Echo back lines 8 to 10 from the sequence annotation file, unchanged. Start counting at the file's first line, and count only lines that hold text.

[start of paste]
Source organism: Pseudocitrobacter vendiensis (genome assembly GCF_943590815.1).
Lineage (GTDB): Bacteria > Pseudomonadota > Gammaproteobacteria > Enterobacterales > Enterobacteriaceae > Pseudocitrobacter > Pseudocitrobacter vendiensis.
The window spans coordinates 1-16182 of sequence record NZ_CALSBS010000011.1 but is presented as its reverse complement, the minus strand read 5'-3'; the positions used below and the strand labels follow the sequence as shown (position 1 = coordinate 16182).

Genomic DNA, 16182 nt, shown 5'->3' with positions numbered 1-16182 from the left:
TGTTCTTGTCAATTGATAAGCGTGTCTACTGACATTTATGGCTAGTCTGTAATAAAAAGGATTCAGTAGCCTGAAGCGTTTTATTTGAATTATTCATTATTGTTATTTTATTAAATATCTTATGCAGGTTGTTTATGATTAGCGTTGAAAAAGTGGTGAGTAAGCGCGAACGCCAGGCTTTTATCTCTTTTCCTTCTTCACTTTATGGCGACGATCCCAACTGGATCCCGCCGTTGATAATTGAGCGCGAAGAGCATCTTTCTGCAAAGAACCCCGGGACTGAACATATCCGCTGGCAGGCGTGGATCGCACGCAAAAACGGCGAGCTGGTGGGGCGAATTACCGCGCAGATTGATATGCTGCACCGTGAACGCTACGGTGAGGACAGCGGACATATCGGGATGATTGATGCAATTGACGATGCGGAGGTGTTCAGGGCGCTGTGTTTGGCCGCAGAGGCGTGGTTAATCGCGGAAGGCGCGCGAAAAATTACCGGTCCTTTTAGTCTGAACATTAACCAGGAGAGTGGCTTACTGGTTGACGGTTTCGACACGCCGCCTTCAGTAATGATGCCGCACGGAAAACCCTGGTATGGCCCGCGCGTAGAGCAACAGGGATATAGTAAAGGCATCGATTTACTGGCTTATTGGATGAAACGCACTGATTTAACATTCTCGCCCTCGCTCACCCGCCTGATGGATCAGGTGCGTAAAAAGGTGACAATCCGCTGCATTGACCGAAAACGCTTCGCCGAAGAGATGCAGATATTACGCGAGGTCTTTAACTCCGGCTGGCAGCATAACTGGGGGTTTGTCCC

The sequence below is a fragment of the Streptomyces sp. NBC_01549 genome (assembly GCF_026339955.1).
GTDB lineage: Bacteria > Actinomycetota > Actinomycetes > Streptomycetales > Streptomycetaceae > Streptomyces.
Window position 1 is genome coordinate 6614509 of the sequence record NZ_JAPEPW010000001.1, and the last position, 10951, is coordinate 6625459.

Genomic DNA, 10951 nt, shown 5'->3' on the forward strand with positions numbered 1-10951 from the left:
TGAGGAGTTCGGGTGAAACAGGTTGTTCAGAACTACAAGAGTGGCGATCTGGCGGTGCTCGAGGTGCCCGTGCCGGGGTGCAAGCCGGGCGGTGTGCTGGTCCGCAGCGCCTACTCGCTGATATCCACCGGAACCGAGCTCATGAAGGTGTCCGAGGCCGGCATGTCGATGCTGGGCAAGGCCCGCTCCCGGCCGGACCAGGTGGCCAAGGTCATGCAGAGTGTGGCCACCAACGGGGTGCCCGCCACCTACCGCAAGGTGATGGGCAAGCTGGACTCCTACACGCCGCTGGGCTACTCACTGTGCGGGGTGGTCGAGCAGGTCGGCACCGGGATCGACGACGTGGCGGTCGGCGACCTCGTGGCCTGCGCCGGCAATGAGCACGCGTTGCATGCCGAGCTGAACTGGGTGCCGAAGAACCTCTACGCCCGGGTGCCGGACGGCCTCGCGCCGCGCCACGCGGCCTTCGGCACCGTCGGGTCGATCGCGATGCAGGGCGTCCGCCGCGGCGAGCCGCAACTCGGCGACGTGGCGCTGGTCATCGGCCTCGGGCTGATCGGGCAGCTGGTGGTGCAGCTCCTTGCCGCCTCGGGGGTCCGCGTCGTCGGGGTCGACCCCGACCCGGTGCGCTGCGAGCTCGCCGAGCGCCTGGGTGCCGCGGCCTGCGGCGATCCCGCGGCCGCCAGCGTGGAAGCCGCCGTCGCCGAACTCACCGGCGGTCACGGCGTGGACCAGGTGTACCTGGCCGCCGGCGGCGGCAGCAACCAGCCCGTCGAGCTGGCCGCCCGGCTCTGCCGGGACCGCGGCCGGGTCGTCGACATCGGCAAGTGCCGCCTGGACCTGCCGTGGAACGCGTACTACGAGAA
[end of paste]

Window position 1 is genome coordinate 6614509 of the sequence record NZ_JAPEPW010000001.1, and the last position, 10951, is coordinate 6625459.

Genomic DNA, 10951 nt, shown 5'->3' on the forward strand with positions numbered 1-10951 from the left:
TGAGGAGTTCGGGTGAAACAGGTTGTTCAGAACTACAAGAGTGGCGATCTGGCGGTGCTCGAGGTGCCCGTGCCGGGGTGCAAGCCGGGCGGTGTGCTGGTCCGCAGCGCCTACTCGCTGATATCCACCGGAACCGAGCTCATGAAGGTGTCCGAGGCCGGCATGTCGATGCTGGGCAAGGCCCGCTCCCGGCCGGACCAGGTGGCCAAGGTCATGCAGAGTGTGGCCACCAACGGGGTGCCCGCCACCTACCGCAAGGTGATGGGCAAGCTGGACTCCTACACGCCGCTGGGCTACTCACTGTGCGGGGTGGTCGAGCAGGTCGGCACCGGGATCGACGACGTGGCGGTCGGCGACCTCGTGGCCTGCGCCGGCAATGAGCACGCGTTGCATGCCGAGCTGAACTGGGTGCCGAAGAACCTCTACGCCCGGGTGCCGGACGGCCTCGCGCCGCGCCACGCGGCCTTCGGCACCGTCGGGTCGATCGCGATGCAGGGCGTCCGCCGCGGCGAGCCGCAACTCGGCGACGTGGCGCTGGTCATCGGCCTCGGGCTGATCGGGCAGCTGGTGGTGCAGCTCCTTGCCGCCTCGGGGGTCCGCGTCGTCGGGGTCGACCCCGACCCGGTGCGCTGCGAGCTCGCCGAGCGCCTGGGTGCCGCGGCCTGCGGCGATCCCGCGGCCGCCAGCGTGGAAGCCGCCGTCGCCGAACTCACCGGCGGTCACGGCGTGGACCAGGTGTACCTGGCCGCCGGCGGCGGCAGCAACCAGCCCGTCGAGCTGGCCGCCCGGCTCTGCCGGGACCGCGGCCGGGTCGTCGACATCGGCAAGTGCCGCCTGGACCTGCCGTGGAACGCGTACTACGAGAA